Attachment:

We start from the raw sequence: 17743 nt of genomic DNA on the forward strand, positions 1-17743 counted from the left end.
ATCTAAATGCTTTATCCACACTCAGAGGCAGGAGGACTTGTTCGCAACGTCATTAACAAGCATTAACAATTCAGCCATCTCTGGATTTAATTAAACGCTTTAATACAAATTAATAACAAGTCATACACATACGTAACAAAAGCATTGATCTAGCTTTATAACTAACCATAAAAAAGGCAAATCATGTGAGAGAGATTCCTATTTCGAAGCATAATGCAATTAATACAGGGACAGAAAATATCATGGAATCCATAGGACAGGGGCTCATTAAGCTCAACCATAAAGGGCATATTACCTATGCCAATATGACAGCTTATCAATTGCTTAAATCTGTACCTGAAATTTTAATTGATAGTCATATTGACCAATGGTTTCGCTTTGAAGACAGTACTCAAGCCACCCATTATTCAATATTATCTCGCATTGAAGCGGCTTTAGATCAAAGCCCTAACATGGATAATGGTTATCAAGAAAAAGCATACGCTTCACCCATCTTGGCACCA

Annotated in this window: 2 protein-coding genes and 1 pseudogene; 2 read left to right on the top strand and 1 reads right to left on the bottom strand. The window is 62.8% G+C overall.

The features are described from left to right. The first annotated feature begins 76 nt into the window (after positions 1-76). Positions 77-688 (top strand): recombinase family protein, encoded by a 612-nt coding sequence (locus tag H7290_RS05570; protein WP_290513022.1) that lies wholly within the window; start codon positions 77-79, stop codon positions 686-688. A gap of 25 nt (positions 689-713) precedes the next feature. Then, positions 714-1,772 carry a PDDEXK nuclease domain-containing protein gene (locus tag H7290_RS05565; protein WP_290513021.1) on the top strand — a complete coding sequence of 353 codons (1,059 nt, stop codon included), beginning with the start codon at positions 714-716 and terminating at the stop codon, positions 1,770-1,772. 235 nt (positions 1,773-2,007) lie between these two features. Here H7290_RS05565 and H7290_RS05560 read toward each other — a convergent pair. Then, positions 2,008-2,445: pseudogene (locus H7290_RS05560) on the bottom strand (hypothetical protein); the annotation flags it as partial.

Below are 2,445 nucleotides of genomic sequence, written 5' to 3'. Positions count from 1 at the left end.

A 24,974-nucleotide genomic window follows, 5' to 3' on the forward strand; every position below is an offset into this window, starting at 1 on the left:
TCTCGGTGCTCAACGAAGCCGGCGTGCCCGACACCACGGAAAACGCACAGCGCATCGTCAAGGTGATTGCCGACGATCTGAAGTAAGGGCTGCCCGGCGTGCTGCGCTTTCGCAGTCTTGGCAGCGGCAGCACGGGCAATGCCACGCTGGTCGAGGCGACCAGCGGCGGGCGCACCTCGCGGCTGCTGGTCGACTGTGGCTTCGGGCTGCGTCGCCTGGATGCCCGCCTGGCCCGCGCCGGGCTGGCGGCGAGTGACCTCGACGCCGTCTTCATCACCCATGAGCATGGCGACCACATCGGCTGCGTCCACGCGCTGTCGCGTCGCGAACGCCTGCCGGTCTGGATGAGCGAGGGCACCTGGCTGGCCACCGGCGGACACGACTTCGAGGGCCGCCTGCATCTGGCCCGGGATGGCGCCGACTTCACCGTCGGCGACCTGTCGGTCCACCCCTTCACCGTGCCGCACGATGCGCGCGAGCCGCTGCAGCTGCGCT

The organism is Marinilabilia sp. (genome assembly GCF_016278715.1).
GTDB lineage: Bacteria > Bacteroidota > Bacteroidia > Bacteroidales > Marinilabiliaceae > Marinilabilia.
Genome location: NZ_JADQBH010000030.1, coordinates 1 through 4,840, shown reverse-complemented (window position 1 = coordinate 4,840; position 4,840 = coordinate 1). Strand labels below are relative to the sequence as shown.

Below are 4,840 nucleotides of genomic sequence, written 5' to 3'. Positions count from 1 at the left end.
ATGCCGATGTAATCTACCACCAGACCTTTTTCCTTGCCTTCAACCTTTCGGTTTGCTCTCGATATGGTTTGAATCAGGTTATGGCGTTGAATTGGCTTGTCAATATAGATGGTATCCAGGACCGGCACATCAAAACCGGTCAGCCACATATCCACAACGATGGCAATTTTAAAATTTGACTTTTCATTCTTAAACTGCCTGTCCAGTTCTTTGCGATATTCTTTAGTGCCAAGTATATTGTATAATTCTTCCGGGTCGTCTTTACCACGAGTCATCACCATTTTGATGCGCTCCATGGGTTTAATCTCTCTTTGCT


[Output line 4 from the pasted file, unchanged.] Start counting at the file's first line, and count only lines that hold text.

The features are described from left to right. The first annotated feature begins 76 nt into the window (after positions 1-76). Positions 77-688 (top strand): recombinase family protein, encoded by a 612-nt coding sequence (locus tag H7290_RS05570; protein WP_290513022.1) that lies wholly within the window; start codon positions 77-79, stop codon positions 686-688. A gap of 25 nt (positions 689-713) precedes the next feature. Then, positions 714-1,772 carry a PDDEXK nuclease domain-containing protein gene (locus tag H7290_RS05565; protein WP_290513021.1) on the top strand — a complete coding sequence of 353 codons (1,059 nt, stop codon included), beginning with the start codon at positions 714-716 and terminating at the stop codon, positions 1,770-1,772. 235 nt (positions 1,773-2,007) lie between these two features. Here H7290_RS05565 and H7290_RS05560 read toward each other — a convergent pair. Then, positions 2,008-2,445: pseudogene (locus H7290_RS05560) on the bottom strand (hypothetical protein); the annotation flags it as partial.